“Mr. President, the media is not fake news,” Woodward said from the dais, and the media elite applauded.

“CNN and MSNBC are fake news,” Trump said in Pennsylvania, and some of the 97 percent who say they’d still vote for him applauded.

Two worlds, talking past each other, from 100 miles apart. The latest prime-time iteration of POTUS vs. Beltway.

Only it isn’t just POTUS vs Beltway. It is half of America versus the Beltway news outlets and punditocracy. The cosseted Washington media class is so busy being angry at Donald Trump for his bombastic insults and threats that they remain largely unable to look beyond the president to see the many Americans who may not agree with Trump but who share his hatred of the people who filter and report the news.

As this blog has previously discussed, the mainstream American news media is indeed not “fake news” inasmuch as the likes of CNN or the New York Times do not routinely print sensationalist and patently false accounts of fabricated events designed to excite partisan zealots. But they have other far more insidious and effective methods of shaping the narrative through their editorial stances and very deliberate use of language.

As I wrote last year:

Fake news can incorporate false facts, but also correct facts which have been deliberately misinterpreted or spun. And far more insidious than any one fake news story, no matter how egregious, is the way in which language is often used to subtly change public perceptions over time – note how we now speak about “undocumented” rather than “illegal ” immigrants, a change adopted by nearly all of the mainstream media in America, and now in Britain too.

When the media is secretly complicit in ideologically-driven agendas, trust in the more reputable media is rightly weakened. But this leaves people more vulnerable to peddlers of deliberately fake news, as they search for alternatives. The obvious answer is for mainstream prestige outlets to rediscover their integrity and stop forcing readers away with ideologically skewed coverage, but they will not desist, and so they fuel the exodus of readers away to the fringes of the internet, a place where the more outrageous a story sounds, the more people will read it.

But there they all sat, facing a stage emblazoned with the words “Celebrating the First Amendment” and no doubt feeling inordinately pleased with themselves for the stellar work they believe they are doing in standing up to the Trumpian dystopia, unaware or more likely just unconcerned by just how hated and distrusted they are throughout vast swathes of their own country.

The New York Times had an interesting feature article today looking at the upcoming final round of the French presidential election between centrist empty-suit Emmanuel “status quo” Macron and depressing protectionism advocate Marine Le Pen. The piece focuses on the struggling northern town of Calais, a place I know quite well through many visits during my adolescence, and is actually quite fair in its examination of the erosion of the town’s biggest industry in the face of global competition and the lack of political answers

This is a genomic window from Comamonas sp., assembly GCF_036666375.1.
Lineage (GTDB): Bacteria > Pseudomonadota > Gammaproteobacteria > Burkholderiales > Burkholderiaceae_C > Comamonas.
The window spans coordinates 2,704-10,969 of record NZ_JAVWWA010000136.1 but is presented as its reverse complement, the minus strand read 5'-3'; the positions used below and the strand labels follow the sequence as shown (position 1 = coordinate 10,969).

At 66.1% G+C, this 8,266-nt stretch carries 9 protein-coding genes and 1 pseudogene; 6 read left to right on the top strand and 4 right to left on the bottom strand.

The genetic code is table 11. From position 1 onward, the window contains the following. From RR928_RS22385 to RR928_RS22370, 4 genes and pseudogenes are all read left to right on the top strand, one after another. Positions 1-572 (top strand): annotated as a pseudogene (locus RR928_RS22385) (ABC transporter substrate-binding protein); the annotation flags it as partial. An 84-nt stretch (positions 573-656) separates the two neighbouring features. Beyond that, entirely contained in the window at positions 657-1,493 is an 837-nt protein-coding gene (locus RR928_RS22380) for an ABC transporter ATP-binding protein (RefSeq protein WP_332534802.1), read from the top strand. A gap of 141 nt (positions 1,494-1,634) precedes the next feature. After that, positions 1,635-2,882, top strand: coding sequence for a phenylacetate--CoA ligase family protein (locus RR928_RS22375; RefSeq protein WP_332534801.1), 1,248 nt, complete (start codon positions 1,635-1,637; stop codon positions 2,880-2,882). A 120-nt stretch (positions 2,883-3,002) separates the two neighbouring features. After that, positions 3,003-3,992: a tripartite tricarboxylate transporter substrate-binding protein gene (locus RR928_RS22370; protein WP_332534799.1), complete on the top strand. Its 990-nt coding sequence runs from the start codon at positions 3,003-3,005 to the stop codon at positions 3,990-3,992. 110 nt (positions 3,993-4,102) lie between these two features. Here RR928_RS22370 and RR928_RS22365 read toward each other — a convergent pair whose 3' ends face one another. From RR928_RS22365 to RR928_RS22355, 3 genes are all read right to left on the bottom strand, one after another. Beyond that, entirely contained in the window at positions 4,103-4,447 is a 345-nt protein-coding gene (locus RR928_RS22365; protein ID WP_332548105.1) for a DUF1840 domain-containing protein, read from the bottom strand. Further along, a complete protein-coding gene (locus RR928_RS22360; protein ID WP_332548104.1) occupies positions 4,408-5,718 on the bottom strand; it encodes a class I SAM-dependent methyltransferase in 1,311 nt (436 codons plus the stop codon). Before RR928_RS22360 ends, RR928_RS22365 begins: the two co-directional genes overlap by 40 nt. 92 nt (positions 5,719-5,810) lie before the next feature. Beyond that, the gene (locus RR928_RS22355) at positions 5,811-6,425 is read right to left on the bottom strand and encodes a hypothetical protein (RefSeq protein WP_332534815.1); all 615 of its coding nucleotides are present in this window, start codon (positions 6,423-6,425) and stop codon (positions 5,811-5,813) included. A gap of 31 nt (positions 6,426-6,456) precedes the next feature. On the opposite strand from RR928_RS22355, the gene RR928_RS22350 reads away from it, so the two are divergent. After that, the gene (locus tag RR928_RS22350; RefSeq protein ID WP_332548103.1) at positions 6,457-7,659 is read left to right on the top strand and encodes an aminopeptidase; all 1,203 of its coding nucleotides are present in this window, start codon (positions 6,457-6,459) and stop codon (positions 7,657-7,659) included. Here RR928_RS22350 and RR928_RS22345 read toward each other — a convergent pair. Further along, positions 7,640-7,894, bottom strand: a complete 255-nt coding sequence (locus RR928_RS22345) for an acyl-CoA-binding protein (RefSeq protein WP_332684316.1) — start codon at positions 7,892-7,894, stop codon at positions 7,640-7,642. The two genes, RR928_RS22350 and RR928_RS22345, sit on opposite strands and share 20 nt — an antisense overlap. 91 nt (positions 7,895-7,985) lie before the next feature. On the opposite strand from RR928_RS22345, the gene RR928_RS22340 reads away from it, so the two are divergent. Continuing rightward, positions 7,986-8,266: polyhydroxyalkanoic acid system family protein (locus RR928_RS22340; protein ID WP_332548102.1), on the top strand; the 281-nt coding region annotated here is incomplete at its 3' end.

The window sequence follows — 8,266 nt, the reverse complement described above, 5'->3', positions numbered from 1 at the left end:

For a piece of New York Times journalism, it is pretty good – especially compared to their godawful “Will London Fall?” hitpiece on Britain and their generally hysterical and uncomprehending coverage of Brexit.

The only problem? The New York Times has to send reporters on expeditions into towns like Calais in order to talk to the locals and get to know their concerns, just as American reporters descended with newfound intensity on Trumpland after the US presidential election trying to figure out what went wrong, and just as shellshocked London political journalists stumbled shellshocked beyond the great metropolis in a bid to understand what Middle England was thinking.

The New York Times article’s author, Liz Alderman, is naturally based at the newspaper’s Paris bureau. Unless she makes a conscious effort, nearly every human interaction she makes will be likely with somebody who intends to vote for Macron in the second round. This is not to impugn Alderman’s work or journalistic ethics – the Calais piece proves that she does seek out contrary opinions in the unloved regions of France when required. But when the majority of your professional and social life is spent among people who hold one set of values, the occasional field trip to the other side of the tracks cannot make up for deep-rooted understanding of – and empathy with – the more pro-globalism, pro-EU, pro-market side.

And so it is in Washington D.C. The people who gather each year for the White House Correspondents’ Dinner (and then grumble about how they no longer get to rub shoulders with Hollywood stars thanks to the big bully in the White House) may make the occasional foray into Trumpland if the needs of a story require it. But the vast, vast majority do not live the lives of Trump supporters, nor live among them, nor count such people among their friends or family. And you simply cannot report fairly, accurately or honestly about people whom you have to interview to get any kind of sense of who they are or what their hopes, dreams and fears may be.

The White House Correspondents’ Association clearly does not care. They have calculated that they can prosper just fine by continuing to swagger around like noble seekers of truth, bellowing about free speech and holding President Trump to “account” (while furiously ignoring just how much their lust for TV ratings and pageviews fuelled his rise in the first place). But should one of the tuxedoed dinner attendees ever stop to wonder how Donald Trump is able to effortlessly turn a crowd of people against the media at a campaign rally, this is the reason.